It seems that every few weeks, articles and books pop up that rate the best places to retire. These publications often focus on the “vacation” part of retirement, touting exotic locations, or they focus on items they can quantify such as taxes and the cost of living.
The key word that’s missing in these publications is “your.” While these articles and books can provide you with some useful information and ideas, they’re missing crucial information: what you want for your retirement.
Many people in middle age built their life around working and raising a family. But this situation often changes as you transition either into your second middle age (that period of freedom and vitality after your primary career winds down and after the kids move out) or into retirement.
If you haven’t done so already, now’s the time to seriously consider how your life and your resources could change after you retire. Once you do, you may need to rethink your living situation so that it’s a better fit for your needs and your lifestyle.
Here’s another common situation: Many older Americans have modest retirement savings that might not be enough to fund the life they truly want in retirement. As a result, when choosing where to live, you’ll want to consider both sides of the magic formula for retirement income security (I > E) so you can make the most of the funds you have.
If you decide that moving to a new locale might be a good choice for you, you’ll want to carefully consider all of the following factors so you make the best choice about where to live:
General geographic location
Specific house and community
Best use of home equity
Of course, there’s probably no one best choice for anyone when it comes to deciding where to live. So you might want to come up with a list of several locations that might be a good fit for you, then determine which of them will best reflect your priorities, your circumstances, and your needs.
To help you make the best decision for you, the following two checklists can help you systematically explore your options for finding the best place to live in retirement.
Goals for the general location you want
Here’s a checklist of possible goals that might be important to you when choosing the general location that best meets your needs:.
You want to be near family.
You want to be close to friends.
You need to live close to dependent parents or grandchildren to provide care to them.
You need to be close to work or volunteer opportunities.
You have specific activities or interests in your general location.
You need to reduce housing expenses by moving to a less-expensive area with lower real estate costs.
You want to reduce state and local taxes.
You have specific health care needs that dictate location.
You want better weather.
You want to take advantage of regional public transportation (such as major subway systems).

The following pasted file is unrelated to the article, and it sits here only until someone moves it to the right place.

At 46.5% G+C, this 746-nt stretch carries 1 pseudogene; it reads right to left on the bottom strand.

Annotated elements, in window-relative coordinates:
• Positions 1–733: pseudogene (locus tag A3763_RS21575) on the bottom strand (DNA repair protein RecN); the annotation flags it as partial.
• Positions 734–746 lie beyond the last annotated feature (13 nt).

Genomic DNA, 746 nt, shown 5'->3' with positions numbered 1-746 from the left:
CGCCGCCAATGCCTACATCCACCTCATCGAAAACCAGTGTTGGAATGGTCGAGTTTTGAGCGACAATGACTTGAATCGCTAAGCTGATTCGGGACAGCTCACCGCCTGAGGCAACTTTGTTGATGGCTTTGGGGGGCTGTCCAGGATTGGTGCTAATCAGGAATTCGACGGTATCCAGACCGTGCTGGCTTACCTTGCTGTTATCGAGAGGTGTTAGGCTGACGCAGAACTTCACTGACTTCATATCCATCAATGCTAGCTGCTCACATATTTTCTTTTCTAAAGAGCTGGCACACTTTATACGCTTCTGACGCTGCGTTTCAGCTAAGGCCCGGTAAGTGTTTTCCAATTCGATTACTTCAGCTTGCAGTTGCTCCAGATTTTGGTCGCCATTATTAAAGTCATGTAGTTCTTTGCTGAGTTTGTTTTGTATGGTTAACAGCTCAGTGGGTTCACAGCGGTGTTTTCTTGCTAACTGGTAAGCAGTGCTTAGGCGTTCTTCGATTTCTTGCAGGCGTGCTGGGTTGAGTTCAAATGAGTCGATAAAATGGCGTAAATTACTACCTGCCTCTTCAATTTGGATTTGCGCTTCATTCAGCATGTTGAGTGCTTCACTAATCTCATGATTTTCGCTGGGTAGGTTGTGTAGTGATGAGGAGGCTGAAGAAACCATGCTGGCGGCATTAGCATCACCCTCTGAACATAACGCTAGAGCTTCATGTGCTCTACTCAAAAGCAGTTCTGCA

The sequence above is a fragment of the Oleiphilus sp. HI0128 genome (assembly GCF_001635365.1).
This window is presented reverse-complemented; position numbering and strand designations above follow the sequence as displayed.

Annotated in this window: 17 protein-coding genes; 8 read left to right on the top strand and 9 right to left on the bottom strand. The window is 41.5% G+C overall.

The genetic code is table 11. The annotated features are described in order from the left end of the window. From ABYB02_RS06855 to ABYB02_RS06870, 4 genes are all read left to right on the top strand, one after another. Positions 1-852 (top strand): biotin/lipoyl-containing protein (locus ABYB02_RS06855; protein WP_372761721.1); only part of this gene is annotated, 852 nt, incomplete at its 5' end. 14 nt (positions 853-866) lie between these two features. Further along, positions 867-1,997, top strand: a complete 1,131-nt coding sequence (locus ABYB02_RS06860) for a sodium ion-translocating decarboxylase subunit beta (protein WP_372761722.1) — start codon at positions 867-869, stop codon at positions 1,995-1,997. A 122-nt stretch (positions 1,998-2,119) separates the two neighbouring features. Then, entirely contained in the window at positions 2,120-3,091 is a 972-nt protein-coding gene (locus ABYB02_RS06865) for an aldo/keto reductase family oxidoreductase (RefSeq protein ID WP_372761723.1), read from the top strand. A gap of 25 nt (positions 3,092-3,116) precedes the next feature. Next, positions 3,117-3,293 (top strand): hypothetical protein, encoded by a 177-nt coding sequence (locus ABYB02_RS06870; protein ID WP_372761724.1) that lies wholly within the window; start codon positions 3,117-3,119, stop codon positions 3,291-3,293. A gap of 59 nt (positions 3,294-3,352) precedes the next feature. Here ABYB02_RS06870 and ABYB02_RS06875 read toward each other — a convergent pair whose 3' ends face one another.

Other reasons? List them here.
Goals for the specific house and community you want
The following checklist is a list of the possible goals that might be important to you when choosing the specific house and community that best meets your needs:
You want a safe, walkable, or bike-friendly neighborhood within a short distance of stores, health care providers, and social activities.
You want to be close to friends and family for social engagement and support.
You want to be close to your favorite activities.
You have specific needs that are best served by local health providers, businesses, or public agencies.
You prefer to be close to parks, walking paths, and open spaces.
You want to live in a diverse community.
You want to take advantage of local public transportation, such as trams and buses.
You want a house that meets your basic living and social needs, such as having a home office or room for guests.
You want to reduce your housing expenses, such as utilities, maintenance, and taxes.
You want maintenance obligations and yard work that are manageable.
You need a house with no stairs.
You need a house to accommodate possible physical limitations — for example, one that allows wheelchair access.
You want to age in place into your frail years.
Other reasons? List them here.
If you’re the type who systematically explores your options, print out this post and rate the priority for each item in these two checklists on a scale of one to three, with one being the highest priority. When you’re done completing your lists, consider the ones, twos, and threes, and reflect on which items came out on top. Prioritizing these checklists can also help you make the inevitable trade-offs.
It’s very likely you won’t get all your needs met by any one location, community, or home, so you’ll want to make the choice that seems to fill most of your essential needs. Be sure to rate your current location, community, and home based on these two lists as well in order to compare them with the other options you’re considering.
One thing that’s interesting to note: Even after evaluating other locales, many people end up staying in their same general location, since that’s where their family and friends live. However, they often pick a different house and community that better meets their needs.
Spend the time it takes to plan all aspects of the rest of your life. You won’t regret it.
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